During a session titled “Standing up for Science” at the festival at Aston University on 16 September, it was suggested that, as those receiving PhDs add to the pool chasing limited funding, early-career researchers should look to industry, which is desperate for good scientists.
Participants at the session highlighted the unprecedented numbers of researchers jockeying for position. It was noted that as competition for resources increases and budgets decline, early-career researchers may feel greater pressure than their more established colleagues, as they pursue the often insecure postdoctoral track of successive short-term contracts.
One delegate, Averil Macdonald, professor of science communication at the University of Reading, questioned the number of researchers applying for academic positions.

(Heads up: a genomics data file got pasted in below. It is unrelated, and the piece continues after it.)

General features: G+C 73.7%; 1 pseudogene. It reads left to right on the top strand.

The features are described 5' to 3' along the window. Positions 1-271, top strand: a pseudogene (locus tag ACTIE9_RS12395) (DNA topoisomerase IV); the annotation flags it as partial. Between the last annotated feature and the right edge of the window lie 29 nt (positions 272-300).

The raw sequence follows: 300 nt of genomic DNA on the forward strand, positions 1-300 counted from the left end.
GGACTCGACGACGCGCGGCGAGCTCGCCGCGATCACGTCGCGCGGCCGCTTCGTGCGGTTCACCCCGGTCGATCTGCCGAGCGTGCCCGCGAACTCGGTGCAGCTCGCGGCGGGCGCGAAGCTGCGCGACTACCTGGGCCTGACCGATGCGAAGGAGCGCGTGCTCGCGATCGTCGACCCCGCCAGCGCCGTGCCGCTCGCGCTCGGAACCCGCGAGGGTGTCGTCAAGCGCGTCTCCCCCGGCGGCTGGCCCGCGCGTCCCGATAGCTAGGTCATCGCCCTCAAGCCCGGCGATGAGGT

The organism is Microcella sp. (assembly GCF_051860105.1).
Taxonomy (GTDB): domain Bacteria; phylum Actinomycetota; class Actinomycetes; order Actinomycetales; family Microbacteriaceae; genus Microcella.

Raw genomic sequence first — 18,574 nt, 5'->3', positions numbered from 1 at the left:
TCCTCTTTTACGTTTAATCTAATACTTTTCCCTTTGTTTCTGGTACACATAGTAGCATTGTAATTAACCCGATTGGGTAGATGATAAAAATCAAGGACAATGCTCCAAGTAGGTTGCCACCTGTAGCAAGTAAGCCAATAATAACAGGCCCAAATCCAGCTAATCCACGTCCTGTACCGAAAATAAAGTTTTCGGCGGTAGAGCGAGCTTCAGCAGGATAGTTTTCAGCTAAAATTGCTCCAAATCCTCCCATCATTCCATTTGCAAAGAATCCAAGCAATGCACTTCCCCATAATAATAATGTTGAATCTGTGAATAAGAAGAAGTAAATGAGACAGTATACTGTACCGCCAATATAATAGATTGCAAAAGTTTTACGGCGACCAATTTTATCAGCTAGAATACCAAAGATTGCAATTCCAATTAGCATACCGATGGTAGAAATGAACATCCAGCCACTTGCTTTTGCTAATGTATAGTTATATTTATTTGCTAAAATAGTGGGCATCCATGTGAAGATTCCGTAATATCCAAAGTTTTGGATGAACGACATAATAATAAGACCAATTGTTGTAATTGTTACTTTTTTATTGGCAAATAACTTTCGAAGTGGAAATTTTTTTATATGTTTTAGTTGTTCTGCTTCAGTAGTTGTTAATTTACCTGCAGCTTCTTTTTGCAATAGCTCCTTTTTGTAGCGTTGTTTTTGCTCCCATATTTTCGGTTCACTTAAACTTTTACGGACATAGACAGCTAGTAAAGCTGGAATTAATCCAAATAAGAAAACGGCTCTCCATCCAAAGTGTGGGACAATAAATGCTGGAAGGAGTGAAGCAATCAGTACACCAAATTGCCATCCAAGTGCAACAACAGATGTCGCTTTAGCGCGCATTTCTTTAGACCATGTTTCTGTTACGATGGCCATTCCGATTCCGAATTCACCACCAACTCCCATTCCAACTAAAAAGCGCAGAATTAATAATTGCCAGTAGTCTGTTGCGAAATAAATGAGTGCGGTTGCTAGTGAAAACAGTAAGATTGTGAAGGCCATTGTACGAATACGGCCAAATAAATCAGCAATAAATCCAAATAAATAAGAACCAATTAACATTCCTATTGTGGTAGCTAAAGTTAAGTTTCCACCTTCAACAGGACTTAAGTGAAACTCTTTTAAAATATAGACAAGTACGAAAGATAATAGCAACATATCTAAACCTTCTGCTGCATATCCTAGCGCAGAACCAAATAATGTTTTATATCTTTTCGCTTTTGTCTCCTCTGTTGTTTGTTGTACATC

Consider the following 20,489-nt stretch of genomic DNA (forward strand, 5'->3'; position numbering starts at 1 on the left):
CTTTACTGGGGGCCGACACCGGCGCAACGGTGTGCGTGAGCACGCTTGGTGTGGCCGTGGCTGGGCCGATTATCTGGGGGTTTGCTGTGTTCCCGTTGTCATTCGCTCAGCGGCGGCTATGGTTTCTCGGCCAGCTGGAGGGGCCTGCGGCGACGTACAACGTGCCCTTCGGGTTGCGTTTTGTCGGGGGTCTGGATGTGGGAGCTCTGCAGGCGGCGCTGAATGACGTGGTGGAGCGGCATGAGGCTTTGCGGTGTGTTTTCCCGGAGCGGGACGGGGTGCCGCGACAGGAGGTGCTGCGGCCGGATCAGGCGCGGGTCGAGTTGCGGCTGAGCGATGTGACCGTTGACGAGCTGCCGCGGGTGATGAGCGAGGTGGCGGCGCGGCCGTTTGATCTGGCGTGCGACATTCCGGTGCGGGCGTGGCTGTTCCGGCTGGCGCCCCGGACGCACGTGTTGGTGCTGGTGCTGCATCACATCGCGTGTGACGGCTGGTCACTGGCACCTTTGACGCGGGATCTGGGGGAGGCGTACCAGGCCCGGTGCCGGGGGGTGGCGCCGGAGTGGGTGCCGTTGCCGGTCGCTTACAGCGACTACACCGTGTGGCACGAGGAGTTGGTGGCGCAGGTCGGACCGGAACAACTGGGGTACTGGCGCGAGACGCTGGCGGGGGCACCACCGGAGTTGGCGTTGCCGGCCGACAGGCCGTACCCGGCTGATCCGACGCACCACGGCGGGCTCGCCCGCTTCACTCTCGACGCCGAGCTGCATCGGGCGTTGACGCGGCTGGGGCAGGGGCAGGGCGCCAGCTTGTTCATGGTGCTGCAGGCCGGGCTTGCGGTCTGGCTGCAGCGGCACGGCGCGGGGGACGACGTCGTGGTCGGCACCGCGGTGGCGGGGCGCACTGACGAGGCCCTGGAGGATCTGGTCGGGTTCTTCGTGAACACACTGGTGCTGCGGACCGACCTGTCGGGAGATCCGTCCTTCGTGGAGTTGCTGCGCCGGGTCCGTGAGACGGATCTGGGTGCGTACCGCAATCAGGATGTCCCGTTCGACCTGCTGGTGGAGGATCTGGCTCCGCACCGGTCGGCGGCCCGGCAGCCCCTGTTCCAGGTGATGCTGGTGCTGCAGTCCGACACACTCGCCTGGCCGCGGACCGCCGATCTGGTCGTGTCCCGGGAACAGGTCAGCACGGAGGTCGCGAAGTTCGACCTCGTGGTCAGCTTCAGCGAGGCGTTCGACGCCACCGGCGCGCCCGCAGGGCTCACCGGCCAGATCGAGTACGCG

“Where industry is calling out for scientists, perhaps they ought to be encouraged to go and find their way there, where the short-term contract is less common,” she said.
Other careers that could prove fruitful avenues included teaching, science communication and publishing, delegates heard. At a time when few MPs have a background in science, politics and the civil service were also highlighted as potential areas to consider.
However, there was also acknowledgement that, having put in the time and effort to complete a PhD, a career in research is a common expectation and that moving out of the academy can be viewed as failure.
Stephen Curry, professor of structural biology at Imperial College London, said he would like to see a shift in attitude.
“Students should think more broadly about what a PhD could prepare them for,” he said. “We should start selling a PhD as higher level education but not one that necessarily points you down a tunnel…We should not see moving out of academia as a failure. We need to see it as a stepping stone, a way of moving forward to something else.”